Although herbicides can provide effective weed management, corn growers should not depend on herbicides alone. Growers should use good cultural practices so the corn is competitive with any weeds and should integrate chemical control programs with cultivation, especially with difficult-to-control weeds or when weather conditions reduce herbicide effectiveness.
The first step in cultural weed control is the selection of a corn hybrid that is adapted to local growing conditions. Timely planting along with proper fitting in tilled situations or proper adjustment of no-tillage planters ensures rapid germination and a competitive advantage for the corn. Another cultural practice that favors rapid establishment of corn is proper band application of fertilizer at planting.
All primary (plowing) and secondary (fitting) tillage operations help provide a weed-free seedbed. Cultivation of row crops is an effective way to control annual weeds between corn rows. Band application of herbicides over the row at planting, combined with one or two cultivations, provides good control of annual weeds such as common lambsquarters and foxtails. Although rotary hoes effectively destroy weed seedlings in small corn, a row cultivator adjusted to minimize pruning of corn roots should be used after corn is 5 or 6 inches tall. Creeping perennials such as common milkweed and quackgrass are not adequately controlled by one or two cultivations. These weeds regrow from rhizomes (underground stems) following cultivation and are controlled with tillage only if the operations are repeated over long periods. Biennial (wild carrot, etc.) and simple perennial (dandelion, etc.) weeds do not persist in fields that are plowed but can be a problem in reduced and zone/no-tillage fields.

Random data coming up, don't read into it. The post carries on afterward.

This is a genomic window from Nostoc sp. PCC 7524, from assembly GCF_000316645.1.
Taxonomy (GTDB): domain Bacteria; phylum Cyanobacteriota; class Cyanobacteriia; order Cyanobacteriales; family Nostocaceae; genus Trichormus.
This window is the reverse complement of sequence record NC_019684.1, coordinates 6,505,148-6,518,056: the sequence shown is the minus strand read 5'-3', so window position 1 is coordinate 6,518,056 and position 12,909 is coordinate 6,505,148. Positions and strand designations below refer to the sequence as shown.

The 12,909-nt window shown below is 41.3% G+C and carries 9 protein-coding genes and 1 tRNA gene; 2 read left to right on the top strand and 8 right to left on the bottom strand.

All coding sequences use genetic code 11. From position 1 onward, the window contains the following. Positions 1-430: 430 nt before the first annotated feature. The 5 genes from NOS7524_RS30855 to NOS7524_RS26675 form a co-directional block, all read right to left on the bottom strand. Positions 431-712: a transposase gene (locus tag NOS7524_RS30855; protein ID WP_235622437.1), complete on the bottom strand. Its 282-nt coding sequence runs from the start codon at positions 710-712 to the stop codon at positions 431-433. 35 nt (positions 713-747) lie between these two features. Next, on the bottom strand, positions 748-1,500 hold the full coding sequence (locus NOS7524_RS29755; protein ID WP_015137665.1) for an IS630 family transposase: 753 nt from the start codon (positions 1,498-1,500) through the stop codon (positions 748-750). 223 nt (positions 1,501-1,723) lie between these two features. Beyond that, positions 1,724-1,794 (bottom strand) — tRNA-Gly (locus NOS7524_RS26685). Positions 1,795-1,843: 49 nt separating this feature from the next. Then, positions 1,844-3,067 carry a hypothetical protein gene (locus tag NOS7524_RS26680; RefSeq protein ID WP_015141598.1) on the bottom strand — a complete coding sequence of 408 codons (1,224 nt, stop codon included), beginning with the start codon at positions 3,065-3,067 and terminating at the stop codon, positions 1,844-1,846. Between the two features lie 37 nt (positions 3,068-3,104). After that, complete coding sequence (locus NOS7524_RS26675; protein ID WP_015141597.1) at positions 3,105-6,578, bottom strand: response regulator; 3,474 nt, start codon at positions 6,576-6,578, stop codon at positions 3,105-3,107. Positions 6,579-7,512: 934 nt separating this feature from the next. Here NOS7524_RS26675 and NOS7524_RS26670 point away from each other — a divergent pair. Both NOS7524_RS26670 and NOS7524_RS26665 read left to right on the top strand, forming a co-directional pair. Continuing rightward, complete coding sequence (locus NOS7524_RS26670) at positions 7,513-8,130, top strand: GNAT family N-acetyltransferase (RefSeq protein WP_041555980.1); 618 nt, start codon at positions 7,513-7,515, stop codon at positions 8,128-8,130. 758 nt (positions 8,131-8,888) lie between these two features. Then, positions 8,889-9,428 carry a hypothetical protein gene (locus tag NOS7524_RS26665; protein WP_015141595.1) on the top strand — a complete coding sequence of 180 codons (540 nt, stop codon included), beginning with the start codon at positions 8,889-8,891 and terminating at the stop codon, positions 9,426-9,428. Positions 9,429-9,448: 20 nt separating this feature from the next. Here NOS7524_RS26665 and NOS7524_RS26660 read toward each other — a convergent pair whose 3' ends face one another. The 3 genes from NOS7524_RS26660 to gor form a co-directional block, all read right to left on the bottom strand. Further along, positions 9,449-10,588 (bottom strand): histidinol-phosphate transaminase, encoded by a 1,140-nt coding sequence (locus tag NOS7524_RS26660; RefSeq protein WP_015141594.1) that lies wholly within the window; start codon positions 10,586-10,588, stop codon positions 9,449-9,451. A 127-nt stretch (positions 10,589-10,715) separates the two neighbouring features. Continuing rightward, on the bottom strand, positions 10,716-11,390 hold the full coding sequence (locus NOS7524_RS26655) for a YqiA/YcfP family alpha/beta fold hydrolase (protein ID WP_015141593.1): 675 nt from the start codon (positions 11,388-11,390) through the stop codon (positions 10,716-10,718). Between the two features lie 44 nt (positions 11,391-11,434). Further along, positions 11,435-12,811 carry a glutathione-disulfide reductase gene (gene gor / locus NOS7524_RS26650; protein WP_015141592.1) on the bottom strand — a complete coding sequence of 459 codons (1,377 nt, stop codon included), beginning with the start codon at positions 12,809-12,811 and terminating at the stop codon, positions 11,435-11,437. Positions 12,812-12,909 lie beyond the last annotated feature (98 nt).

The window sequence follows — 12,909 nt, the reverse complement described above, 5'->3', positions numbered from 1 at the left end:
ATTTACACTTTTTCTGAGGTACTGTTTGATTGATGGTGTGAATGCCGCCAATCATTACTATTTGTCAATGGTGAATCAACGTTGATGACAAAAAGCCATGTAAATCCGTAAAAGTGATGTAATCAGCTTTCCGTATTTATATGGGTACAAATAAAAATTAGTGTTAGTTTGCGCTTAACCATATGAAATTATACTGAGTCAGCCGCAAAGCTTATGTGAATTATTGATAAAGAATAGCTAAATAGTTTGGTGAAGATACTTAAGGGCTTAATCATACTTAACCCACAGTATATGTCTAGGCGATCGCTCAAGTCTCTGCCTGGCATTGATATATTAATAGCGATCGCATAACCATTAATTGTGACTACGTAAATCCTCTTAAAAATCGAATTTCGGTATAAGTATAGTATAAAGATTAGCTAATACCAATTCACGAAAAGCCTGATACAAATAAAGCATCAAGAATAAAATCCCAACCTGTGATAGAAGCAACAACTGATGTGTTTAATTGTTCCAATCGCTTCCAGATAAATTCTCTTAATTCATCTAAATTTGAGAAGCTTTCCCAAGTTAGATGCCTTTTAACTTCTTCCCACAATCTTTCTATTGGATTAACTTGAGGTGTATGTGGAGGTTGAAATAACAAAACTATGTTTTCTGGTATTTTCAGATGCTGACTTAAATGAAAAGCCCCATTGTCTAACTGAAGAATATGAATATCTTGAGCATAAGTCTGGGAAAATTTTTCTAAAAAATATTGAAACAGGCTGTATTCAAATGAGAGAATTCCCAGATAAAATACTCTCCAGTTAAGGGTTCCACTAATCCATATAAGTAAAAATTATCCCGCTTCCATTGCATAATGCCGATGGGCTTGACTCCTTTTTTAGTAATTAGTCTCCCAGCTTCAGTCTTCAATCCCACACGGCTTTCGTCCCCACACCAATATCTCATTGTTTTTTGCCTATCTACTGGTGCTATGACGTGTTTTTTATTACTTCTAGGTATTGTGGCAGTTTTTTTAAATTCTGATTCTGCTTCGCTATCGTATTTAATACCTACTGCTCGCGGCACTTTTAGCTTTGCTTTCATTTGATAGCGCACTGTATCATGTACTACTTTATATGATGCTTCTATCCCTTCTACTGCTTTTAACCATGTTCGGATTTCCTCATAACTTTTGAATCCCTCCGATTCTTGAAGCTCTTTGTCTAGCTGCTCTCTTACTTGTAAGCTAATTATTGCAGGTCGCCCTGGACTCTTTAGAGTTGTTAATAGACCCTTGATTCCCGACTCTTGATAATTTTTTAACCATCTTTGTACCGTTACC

A variety of herbicides are available for preplant, preemergence, and/or postemergence weed control in corn. These herbicides vary in their effectiveness in controlling different weeds (Table 3.7.1) and in the length of time they remain active in the soil. Some corn herbicides, such as *atrazine and Princep, can carry over to affect triazine-sensitive rotational crops such as small-seeded forage legumes, small grains, and soybeans. Knowledge of the weeds present, herbicide effectiveness, and rotational plans should be considered when selecting herbicides.
Cost of chemical weed control dictates that herbicides be applied when they will provide maximum return. Label guidelines for the timing of herbicide applications are based on research and are geared for maximum weed control and minimum crop injury. The labeled application timings for corn herbicides are shown as shaded cells in Table 3.7.2.
- Looking beyond the jug: Non-chemical weed seedbank management - PDF article from American Society of Agronomy–IPM Institute of North America